- Have you heard of “predatory journals”? A paper by Maggie Simpson, Edna Krabappel and Kim Jong Fun was accepted by two journals…as was an article about “GMOYFML” (you’ll have to read the article to see where that acronym originates…it’s too sweary for Palliverse). (Vox)
- I’ve never heard a pathologist’s views on death before (Death is not a failure of the health care system via KevinMD)
- And here’s a great article about palliative care in the emergency department. You can join the discussion about palliative care in your local emergency department (Academic Life in Emergency Medicine)
- Prof Nick Talley, President of the Royal Australasian College of Physicians, laments the lack of clinicians involved in research in this opinion piece in The Guardian.
- Dying is part of living (England’s Care Quality Commission)
- The Heart Sisters blog (@HeartSisters) is a great read for a patient’s perspective of living with heart disease and navigating the health care system.
- Another patient blog I recommend is Living with Bob (Dysautonomia) (@RustyHoe). She writes detailed, thoughtful posts about living with chronic illness. Her descriptions of dysautonomia symptoms are eloquent. I can’t do it justice. Check it out.
- Here’s a list of 10 TED talks that change(d) healthcare from health futurist and imagineer Lucien Engelen. (Chief Imagineer is such a cool job title.)
- I’m a huge fan of Dr Kate Granger and am hoping that the #hellomynameis campaign takes off in Australian (and NZ) health care next year (“Hello, my name is…”, the simple phrase that can transform health care via Croakey blog)
- I’m excited enough about the pedometer app on my phone, so you can imagine how much I’m geeking out about these Top Ten Medical Uses of the iPhone. (from internetmedicine.com)
PhD Scholarship opportunity in a novel area (is this your early Christmas present?)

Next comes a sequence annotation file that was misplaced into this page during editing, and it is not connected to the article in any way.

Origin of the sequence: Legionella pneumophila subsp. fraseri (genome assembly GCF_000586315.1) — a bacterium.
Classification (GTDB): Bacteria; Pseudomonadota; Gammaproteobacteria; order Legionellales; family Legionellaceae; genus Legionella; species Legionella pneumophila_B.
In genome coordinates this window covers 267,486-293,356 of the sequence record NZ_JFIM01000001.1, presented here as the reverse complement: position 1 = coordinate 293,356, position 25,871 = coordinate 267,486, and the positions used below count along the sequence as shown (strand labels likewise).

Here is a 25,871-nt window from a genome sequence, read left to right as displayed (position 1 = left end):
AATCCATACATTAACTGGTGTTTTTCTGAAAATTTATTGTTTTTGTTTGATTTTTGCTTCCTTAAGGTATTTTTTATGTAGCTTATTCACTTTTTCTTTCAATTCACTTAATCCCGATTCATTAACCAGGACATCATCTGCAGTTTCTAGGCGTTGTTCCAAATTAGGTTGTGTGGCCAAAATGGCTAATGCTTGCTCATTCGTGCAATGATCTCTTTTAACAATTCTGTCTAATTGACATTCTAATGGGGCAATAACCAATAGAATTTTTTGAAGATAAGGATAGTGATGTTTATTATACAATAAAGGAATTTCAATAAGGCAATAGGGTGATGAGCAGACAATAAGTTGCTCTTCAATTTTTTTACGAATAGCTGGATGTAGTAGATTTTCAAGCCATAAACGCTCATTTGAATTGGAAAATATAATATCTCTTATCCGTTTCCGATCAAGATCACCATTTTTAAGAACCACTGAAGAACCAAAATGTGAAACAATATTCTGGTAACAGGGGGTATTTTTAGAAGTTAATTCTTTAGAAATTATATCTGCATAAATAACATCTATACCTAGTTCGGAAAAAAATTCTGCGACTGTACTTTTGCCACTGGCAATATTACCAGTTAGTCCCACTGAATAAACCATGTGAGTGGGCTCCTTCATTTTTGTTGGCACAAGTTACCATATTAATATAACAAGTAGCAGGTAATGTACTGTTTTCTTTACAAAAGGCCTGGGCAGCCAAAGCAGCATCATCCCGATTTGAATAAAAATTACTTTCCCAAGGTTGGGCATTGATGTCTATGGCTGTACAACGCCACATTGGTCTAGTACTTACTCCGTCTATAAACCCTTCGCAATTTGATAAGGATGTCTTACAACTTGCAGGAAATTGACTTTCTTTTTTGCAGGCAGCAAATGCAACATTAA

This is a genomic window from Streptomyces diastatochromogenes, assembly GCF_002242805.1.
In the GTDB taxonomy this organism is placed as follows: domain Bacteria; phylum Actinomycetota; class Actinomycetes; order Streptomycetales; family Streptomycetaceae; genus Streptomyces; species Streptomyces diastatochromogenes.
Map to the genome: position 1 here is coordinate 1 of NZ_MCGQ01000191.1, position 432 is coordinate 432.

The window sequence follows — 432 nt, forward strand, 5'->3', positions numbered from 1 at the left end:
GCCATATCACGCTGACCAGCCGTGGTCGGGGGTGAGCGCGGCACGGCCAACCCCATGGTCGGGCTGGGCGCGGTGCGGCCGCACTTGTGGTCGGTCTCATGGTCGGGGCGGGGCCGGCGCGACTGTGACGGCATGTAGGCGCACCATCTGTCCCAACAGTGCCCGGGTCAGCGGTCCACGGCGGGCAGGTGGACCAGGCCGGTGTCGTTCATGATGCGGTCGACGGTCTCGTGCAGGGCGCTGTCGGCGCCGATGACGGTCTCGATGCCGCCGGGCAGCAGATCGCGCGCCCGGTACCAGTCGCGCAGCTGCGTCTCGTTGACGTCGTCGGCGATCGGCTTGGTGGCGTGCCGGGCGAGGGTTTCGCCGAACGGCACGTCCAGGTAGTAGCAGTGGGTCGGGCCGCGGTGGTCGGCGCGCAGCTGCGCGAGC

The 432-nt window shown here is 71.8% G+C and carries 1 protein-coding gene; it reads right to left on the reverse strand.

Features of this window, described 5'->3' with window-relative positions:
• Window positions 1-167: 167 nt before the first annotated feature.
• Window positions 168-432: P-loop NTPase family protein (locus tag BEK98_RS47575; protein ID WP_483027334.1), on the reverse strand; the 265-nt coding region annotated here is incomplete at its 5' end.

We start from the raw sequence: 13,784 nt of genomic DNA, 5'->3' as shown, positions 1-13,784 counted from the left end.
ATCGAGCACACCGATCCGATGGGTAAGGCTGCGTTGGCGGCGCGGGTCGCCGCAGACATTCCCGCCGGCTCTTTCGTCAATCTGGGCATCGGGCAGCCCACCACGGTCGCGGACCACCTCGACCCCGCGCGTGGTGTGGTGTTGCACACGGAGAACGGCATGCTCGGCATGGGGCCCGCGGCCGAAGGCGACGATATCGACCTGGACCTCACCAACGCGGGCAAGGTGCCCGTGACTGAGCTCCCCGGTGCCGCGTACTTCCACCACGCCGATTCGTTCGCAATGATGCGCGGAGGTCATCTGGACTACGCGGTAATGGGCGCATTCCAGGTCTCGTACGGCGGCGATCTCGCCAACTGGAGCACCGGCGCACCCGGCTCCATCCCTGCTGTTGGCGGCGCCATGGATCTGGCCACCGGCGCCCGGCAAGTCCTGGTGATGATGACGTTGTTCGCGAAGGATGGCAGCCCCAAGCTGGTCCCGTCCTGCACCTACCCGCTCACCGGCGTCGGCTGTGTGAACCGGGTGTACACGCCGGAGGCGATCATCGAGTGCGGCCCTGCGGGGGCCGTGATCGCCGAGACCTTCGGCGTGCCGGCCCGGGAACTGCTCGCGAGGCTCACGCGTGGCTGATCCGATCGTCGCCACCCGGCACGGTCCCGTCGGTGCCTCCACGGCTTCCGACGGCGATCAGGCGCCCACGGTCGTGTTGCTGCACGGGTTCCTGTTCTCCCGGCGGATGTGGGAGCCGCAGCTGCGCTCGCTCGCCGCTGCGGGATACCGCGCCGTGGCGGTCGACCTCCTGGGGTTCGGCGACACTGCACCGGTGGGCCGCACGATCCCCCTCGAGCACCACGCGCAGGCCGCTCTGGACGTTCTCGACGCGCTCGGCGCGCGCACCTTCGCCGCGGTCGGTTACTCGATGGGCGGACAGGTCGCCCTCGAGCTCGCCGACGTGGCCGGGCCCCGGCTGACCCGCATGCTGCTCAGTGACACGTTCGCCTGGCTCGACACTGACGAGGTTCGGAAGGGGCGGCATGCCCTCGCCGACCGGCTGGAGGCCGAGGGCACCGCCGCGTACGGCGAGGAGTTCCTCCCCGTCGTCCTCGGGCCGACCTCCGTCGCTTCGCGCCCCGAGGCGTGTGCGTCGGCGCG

Dear members of the palliverse,
We have been informed of a new funding opportunity by the Improving Palliative Care through Clinical Trials (ImPaCCT) NSW network. Here are the details that they provided.
Palliative Care (Full-Time, $30,000 per annum for 3 years, Based in Sydney) focusing on sleep disturbance in community palliative care patients.
Elsewhere in the Palliverse – weekend reads
I’ll be spending the weekend
enjoying the sunshine reminiscing over holiday snaps catching up with tweets from #CancerCongress, #PPCConference, #COSA2014 working on an ethics proposal. If you’re looking for something to do, try this reading list.
- The Guardian gives us a look into the lives of PhD students.
- The Conversation takes a look at problems with peer review. “Many now believe that long-standing metrics of academic research – peer review, citation-counting, impact factor – are reaching breaking point. But we are not yet in a position to place complete trust in the alternatives – altmetrics, open science, and post-publication review.”
- 5 ways for scientists to attract media interest via Research Media
- From the UK’s Daily Mail: Dementia patients are being failed at the end of life because dementia is not being recognised as a terminal condition. Meanwhile, Dirk Houttekier talks to EAPC Blog about a recent paper in Palliative Medicine, with a similar theme. Continue reading